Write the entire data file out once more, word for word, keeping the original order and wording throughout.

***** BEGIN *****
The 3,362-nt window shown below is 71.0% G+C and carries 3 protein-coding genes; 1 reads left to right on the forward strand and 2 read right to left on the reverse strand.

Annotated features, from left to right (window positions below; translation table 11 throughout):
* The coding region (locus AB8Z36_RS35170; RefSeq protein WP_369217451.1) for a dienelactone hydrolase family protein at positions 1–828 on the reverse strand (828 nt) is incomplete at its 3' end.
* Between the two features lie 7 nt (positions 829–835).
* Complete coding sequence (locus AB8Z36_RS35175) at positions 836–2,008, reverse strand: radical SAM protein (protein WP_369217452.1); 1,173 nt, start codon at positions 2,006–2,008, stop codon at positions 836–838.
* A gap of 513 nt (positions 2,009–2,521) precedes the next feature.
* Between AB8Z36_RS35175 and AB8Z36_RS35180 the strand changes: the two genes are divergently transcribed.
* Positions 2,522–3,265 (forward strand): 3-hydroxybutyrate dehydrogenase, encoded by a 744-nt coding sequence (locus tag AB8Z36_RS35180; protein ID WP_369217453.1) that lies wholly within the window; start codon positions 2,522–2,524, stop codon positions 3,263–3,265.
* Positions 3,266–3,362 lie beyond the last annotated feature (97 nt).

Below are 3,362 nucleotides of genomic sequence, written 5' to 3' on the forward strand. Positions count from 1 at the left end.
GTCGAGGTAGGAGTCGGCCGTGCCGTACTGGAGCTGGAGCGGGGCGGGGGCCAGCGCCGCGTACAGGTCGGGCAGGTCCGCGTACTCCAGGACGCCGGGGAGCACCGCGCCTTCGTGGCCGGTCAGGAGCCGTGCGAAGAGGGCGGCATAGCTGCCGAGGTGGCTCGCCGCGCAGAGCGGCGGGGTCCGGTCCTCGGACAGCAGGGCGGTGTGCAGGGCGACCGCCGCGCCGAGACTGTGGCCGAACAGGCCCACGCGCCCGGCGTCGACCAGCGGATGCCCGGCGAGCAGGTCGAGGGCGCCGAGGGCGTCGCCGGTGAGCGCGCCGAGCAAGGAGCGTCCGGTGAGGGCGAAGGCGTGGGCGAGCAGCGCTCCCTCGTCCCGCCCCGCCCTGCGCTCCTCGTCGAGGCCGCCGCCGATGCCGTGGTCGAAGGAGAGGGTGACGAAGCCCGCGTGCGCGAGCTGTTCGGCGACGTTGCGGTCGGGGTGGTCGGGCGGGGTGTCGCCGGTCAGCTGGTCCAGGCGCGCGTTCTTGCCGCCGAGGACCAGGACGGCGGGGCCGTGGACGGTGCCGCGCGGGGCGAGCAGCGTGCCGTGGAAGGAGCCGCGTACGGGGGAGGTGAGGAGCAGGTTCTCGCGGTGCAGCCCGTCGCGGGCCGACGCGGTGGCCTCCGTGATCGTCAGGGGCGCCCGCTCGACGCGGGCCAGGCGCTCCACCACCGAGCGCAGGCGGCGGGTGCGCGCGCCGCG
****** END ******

The 3,362-nt window shown below is 71.0% G+C and carries 3 protein-coding genes; 1 reads left to right on the forward strand and 2 read right to left on the reverse strand.

Annotated features, from left to right (window positions below; translation table 11 throughout):
* The coding region (locus AB8Z36_RS35170; RefSeq protein WP_369217451.1) for a dienelactone hydrolase family protein at positions 1–828 on the reverse strand (828 nt) is incomplete at its 3' end.
* Between the two features lie 7 nt (positions 829–835).
* Complete coding sequence (locus AB8Z36_RS35175) at positions 836–2,008, reverse strand: radical SAM protein (protein WP_369217452.1); 1,173 nt, start codon at positions 2,006–2,008, stop codon at positions 836–838.
* A gap of 513 nt (positions 2,009–2,521) precedes the next feature.
* Between AB8Z36_RS35175 and AB8Z36_RS35180 the strand changes: the two genes are divergently transcribed.
* Positions 2,522–3,265 (forward strand): 3-hydroxybutyrate dehydrogenase, encoded by a 744-nt coding sequence (locus tag AB8Z36_RS35180; protein ID WP_369217453.1) that lies wholly within the window; start codon positions 2,522–2,524, stop codon positions 3,263–3,265.
* Positions 3,266–3,362 lie beyond the last annotated feature (97 nt).

Below are 3,362 nucleotides of genomic sequence, written 5' to 3' on the forward strand. Positions count from 1 at the left end.
GTCGAGGTAGGAGTCGGCCGTGCCGTACTGGAGCTGGAGCGGGGCGGGGGCCAGCGCCGCGTACAGGTCGGGCAGGTCCGCGTACTCCAGGACGCCGGGGAGCACCGCGCCTTCGTGGCCGGTCAGGAGCCGTGCGAAGAGGGCGGCATAGCTGCCGAGGTGGCTCGCCGCGCAGAGCGGCGGGGTCCGGTCCTCGGACAGCAGGGCGGTGTGCAGGGCGACCGCCGCGCCGAGACTGTGGCCGAACAGGCCCACGCGCCCGGCGTCGACCAGCGGATGCCCGGCGAGCAGGTCGAGGGCGCCGAGGGCGTCGCCGGTGAGCGCGCCGAGCAAGGAGCGTCCGGTGAGGGCGAAGGCGTGGGCGAGCAGCGCTCCCTCGTCCCGCCCCGCCCTGCGCTCCTCGTCGAGGCCGCCGCCGATGCCGTGGTCGAAGGAGAGGGTGACGAAGCCCGCGTGCGCGAGCTGTTCGGCGACGTTGCGGTCGGGGTGGTCGGGCGGGGTGTCGCCGGTCAGCTGGTCCAGGCGCGCGTTCTTGCCGCCGAGGACCAGGACGGCGGGGCCGTGGACGGTGCCGCGCGGGGCGAGCAGCGTGCCGTGGAAGGAGCCGCGTACGGGGGAGGTGAGGAGCAGGTTCTCGCGGTGCAGCCCGTCGCGGGCCGACGCGGTGGCCTCCGTGATCGTCAGGGGCGCCCGCTCGACGCGGGCCAGGCGCTCCACCACCGAGCGCAGGCGGCGGGTGCGCGCGCCGCG